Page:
2013 was an amazing year on the Homebrewed Christianity Podcast network. So Bo and I decided that we would do a little year-end review show. You will get to hear some of our favorite clips, hear what was going through our heads during some of the online scuffles, and find out just who won the … Read more about The 2013 Homebrewed Christianity Podcast Awards!
Tony Jones posted a question on his blog about the uniqueness of the process god. As you may know, I responded to Roger Olson earlier this week and I have been talking about how much appreciate 'al's - relation-al incarnation-al mission-al practic-al radic-al I would add … Read more about Is God Unique? a response to Tony Jones
Roger Olson blogged about why he is not a Process Theologian. Since I am a newbie to Process Thought, I thought it would be fun to respond to the post point-by-point. My responses are in bold. In the days to come, people who do this for a living (instead of a hobby) will respond more deeply and … Read more about A Newbie Response to Roger Olson
I have insomnia tonight - a rare occasion these days. I’m not in the mood to read any more about the use of Gadamer’s hermeneutical circle in Practical Theology so I brewed some coffee and revisited some of the online happenings from the past couple of months. I found 3 pairs of things that I … Read more about The Limits of Labels
Roger Olson caused some ripples last week when he posted “Why I am not a Liberal Christian”. Then Scot McKnight went and took it even farther with “What is a Liberal Anyway” and said : “Evangelicals have successfully made “liberal” a pejorative term. So today many liberals call themselves … Read more about There is a Difference Between Liberal and Progressive
Part 1 of Peter Bannister's review is here. Sketching an alternative proposal What options then may be open to readers who share Clayton’s and Knapp’s concern for a dynamic Christology, but who want to retain a more traditional theological framework? Here I can of course only offer the … Read more about Proposing an Alternative to the Predicament
Guest post by Peter Bannister The Predicament of Belief by Philip Clayton and Steven Knapp is a first-rate book - both highly thought-provoking and courageous. Philip Clayton has consistently shown himself to be one of the Church’s most creative thinkers and is perhaps unequalled in offering … Read more about Considering Clayton’s Conundrum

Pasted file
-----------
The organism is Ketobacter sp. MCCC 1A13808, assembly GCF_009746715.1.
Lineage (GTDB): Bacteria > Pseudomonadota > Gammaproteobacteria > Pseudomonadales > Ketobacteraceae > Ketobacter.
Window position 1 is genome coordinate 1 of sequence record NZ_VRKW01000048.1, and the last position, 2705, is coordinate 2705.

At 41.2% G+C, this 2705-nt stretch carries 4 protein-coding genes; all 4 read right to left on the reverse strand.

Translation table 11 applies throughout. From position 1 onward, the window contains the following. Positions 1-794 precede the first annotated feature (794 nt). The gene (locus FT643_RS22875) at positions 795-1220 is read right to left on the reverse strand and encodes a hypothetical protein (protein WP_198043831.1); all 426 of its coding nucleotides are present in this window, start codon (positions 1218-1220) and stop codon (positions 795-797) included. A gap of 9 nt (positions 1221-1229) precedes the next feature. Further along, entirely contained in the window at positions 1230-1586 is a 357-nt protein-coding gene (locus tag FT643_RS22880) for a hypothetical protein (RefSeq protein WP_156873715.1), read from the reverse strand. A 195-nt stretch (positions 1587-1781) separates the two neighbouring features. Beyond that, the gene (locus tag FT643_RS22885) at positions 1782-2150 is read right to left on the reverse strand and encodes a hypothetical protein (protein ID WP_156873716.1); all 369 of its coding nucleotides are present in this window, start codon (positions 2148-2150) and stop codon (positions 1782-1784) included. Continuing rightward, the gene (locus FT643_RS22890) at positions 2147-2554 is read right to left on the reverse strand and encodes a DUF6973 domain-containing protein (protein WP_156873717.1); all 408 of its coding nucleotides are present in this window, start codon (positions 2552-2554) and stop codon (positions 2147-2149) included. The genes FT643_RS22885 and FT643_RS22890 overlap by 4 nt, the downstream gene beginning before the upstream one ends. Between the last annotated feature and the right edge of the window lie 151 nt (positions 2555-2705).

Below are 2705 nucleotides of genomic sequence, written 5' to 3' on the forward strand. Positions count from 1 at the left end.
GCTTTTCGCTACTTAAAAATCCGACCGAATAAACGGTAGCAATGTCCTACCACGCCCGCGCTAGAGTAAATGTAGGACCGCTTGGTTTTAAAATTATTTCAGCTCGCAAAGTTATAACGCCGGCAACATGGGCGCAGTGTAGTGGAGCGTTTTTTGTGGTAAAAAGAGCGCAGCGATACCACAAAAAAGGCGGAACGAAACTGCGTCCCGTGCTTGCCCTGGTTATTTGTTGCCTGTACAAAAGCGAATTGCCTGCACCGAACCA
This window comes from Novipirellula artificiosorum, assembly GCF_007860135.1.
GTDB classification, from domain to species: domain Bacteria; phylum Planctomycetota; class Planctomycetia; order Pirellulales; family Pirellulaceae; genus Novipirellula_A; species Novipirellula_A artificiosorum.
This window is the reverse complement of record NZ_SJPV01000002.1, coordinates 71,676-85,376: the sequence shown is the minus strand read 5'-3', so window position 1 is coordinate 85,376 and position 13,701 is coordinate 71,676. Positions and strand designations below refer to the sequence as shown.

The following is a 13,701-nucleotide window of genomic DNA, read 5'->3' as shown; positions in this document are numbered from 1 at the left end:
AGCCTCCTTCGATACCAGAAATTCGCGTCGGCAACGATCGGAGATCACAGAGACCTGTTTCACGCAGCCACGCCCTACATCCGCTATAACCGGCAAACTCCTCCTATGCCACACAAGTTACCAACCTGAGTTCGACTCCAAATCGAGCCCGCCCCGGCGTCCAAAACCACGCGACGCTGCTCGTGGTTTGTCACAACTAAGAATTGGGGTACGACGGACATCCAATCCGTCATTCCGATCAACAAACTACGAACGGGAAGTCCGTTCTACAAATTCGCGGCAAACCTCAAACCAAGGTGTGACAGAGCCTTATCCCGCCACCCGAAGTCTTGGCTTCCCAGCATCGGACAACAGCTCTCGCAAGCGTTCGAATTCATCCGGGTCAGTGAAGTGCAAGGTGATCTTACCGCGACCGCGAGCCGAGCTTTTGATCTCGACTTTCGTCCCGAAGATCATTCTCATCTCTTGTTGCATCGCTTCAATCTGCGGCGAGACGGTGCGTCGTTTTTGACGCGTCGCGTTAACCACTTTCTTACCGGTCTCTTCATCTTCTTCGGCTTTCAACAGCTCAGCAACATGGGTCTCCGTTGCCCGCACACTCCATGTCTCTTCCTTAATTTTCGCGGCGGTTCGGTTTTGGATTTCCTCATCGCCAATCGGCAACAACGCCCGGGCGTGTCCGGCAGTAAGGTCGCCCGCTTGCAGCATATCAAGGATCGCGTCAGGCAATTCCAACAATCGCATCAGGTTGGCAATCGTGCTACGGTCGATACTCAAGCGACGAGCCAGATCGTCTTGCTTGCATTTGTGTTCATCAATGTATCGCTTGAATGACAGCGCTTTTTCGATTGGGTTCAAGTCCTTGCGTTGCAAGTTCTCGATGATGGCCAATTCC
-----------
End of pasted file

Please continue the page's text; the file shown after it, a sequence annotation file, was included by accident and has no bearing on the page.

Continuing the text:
I got a call the other day from a college student who asked me "how would you define theology?" I said that it can be thought of as Four things: God Talk: the most basic thing it to look at the etymology (theo- logy). Faith Seeking Understanding: Anselm's famous dictum is still many's … Read more about What is Theology?
Roger Olson posted an excellent article by Mike Clawson on his blog last week. It was about the fundamentalist roots of evangelicalism and their contemporary implications. In the comments (and Roger always has tons of comments) Olson reminded everyone of an article he wrote 12 years ago for … Read more about There is no Evangelical Orthodoxy
The unpleasant topic of what God doesn’t say has shown up in three different conversations this week (and its only Tuesday!) : Tony Jones gave a little pushback to Daniel Kirk (a recent guest on Homebrewed) about homosexuality and the Apostle Paul. Both Paul and homosexuality are hot topics right … Read more about What God doesn’t say and how not to read the Bible
In this week’s TNT, we talked about Open Theology (amongst other things) and I put forward a theory that I wanted float here and see what others thought. Open Theology (we stated) was primarily: A) grounded in a reading of Scripture - versus other schools of theology that are a result of … Read more about the appeal of Open Theology
Back Ground : Brandon Morgan attended the Wild Goose Festival and came away with some concerns/critiques that were posted at Roger Olson’s website and responded to by Tony Jones with some great new suggestions . Tripp and I had some fun recording a Theology Nerd Throw-down (TNT) last week where … Read more about Goosing Emergents into the Mainline